Uncharted: Drake’s Fortune is an incredible cinematic experience in gaming that uses nearly perfect pacing and a superbly fun combat system to offer maximum thrills, memorability, and replay value. It also marks my own return to gaming by being the first game that I’ve ever beaten to 100% completion. The word of the day here is ‘fun’ and Uncharted is ready to show you how it can be had in a great variety of ways.
Uncharted is the story of Nathan Drake, a treasure hunter believing himself to be the descendant of Sir Francis Drake and following in his ancestor’s footsteps. The story begins when he is going to open Drake’s tomb that he fished out of the sea thanks to the help of sponsoring from a TV station, whose correspondent, Elena Fisher, is there to film the event. As it turns out, Nate knows the coffin is empty and only contains Drake’s notebook and treasure map, and he was just using the TV guys to get his hands on it. What begins is a race to a treasure – Nate and his partner-in-crime, the old badass ladies man Victor Sullivan, are using Drake’s map to hunt for the treasure of El Dorado, but a British loan shark and his squad have found out about it too and are intent to beat Nate to it.
The plot is bound to draw immediate comparisons to an Indiana Jones film, though producers Naughty Dog say in their special features that they watched a lot of the pulp movies from the 1930s for ideas – in both cases, the influence is obvious. Nate and Sully are a couple of sly bastards who may be a little less crazy than the bad guys, but definitely are no angels as they murder and plunder their way along. The necessities are all there for a pulp story – memorable villains, plot twists and strange happenings, a backstory involving both Spanish explorers and post-WW2 German military, chase scenes, a somewhat kickass love interest, and, of course, some zombies.
What makes the story in Uncharted so fun is the cinematic portrayal of it all (which I will also get into when I talk about the graphics.) The cut-scenes are superbly directed and the action moves along at a very quick pace. Most of the characters already know/of each-other from past encounters, which helps push the dialog along quicker still. While there are a lot of factors at play in the story alongside the plot twists, it never feels like you’re dwelling too much on the story, and the pre-rendered as well as in-game cut-scenes are timed and spaced out perfectly with the action so as to never feel cumbersome or break the flow.
The characters in Uncharted are almost all memorable, which has a lot to do with things I’ll be talking about extensively in the graphics and sound departments. Nate is a wise-cracking but humanized Han Solo type who can hold his own and think on his feet, but is still scared as hell a lot of the time and really sells the idea that he’s in a life-or-death situation. Naughty Dog says in their special features how much care they took to make Drake humanized but still fun and cool, and I think they succeeded.
Sully is a real old-school badass who smokes a cigar and is always telling his old hilarious sex stories. One can’t help but love his crude dialog (“this is like trying to find a bride in a brothel!”). Elena Fisher is a little frightening – at first, you think she’s just an over-zealous reporter, but when she’s still trying to get a scoop after the situation is taking a dive and Nate wants to get the hell out of there, you know she’s nuts. However, she’s got her cute side, too, and she is, of course, pretty hot.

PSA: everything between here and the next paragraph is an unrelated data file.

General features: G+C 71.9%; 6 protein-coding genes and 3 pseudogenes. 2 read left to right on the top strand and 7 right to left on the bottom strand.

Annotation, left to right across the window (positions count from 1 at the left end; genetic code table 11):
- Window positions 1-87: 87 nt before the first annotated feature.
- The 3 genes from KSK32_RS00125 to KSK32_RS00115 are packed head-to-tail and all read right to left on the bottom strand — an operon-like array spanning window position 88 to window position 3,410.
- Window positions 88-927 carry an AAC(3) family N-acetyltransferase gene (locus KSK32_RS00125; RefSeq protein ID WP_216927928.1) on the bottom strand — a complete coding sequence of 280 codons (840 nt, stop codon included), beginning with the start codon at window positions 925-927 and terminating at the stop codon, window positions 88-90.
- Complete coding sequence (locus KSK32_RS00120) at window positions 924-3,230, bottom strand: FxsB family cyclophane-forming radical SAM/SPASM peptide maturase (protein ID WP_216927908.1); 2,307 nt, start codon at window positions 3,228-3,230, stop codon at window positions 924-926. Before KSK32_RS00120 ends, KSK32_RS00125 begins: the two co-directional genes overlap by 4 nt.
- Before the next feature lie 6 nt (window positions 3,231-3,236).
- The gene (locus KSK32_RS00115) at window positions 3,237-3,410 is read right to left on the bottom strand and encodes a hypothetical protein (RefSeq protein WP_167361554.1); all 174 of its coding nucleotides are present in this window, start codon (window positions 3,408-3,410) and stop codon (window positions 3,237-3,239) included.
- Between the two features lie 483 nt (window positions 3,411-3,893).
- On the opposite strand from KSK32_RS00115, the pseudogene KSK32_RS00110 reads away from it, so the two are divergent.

The main villains, Gabriel Roman and his partner Atoq Navarro, both have their memorable characteristics (especially Navarro in that he looks EXACTLY like Dave Navarro). However, my favorite by far was the head of the Roman’s hired mercenary band, the angry little Indonesian guy, Eddie Raja. Eddie has a voice that sounds almost like Kim Jong Il in Team America, and he wields a golden Desert Eagle. He gets the best line in the game, too (“That’s right you ugly kunjok! DON’T MESS WITH EDDIE RAJA!!!”)
Uncharted has the utmost top-notch graphics available. I’m not an expert in technical phrases, though I picked up in general from watching the bonus content where the staff talked about the graphics that this was an incredibly ambitious and over-the-top creation like no other in terms of graphics. The technicalities reached in shading, physics, and animation are all quite astounding even to a layman like myself.
Firstly, the landscapes are all lush and gorgeous. There are a lot of jungles, ruins, catacombs, and temples in the game, and all of them are teeming with detail and style. The world is very alive and realistic, with only the all-too-convenient paths of platformers to remind you that it’s just a game. A lot of care was put not just into detail, but into crating a memorable landscape full of areas that will stay in the player’s mind – my personal favorite being the church, where one of the best platforming segments as well as the hardest battle take place, which looks amazing.
Much more than the landscapes, though, the character animations are truly amazing. Naughty Dog did absolutely everything in their power to make the characters as lifelike as possible. They get down to the point that when, say, Nate is climbing a ledge, his muscles contract and expand the way that a human’s would while doing that (a liveliness that I think most producers avoid dealing with by giving their characters super-suits and such.) When Nate jumps a long distance, he stumbles a little or takes a second to wince in pain, but all without breaking the flow of play. When he gets into a firefight, you see the worry in his face, and he actually winces when bullets fly near him. You can see him breathing more or less heavily in different situations as well, and other such human actions that truly show you how far technology has come.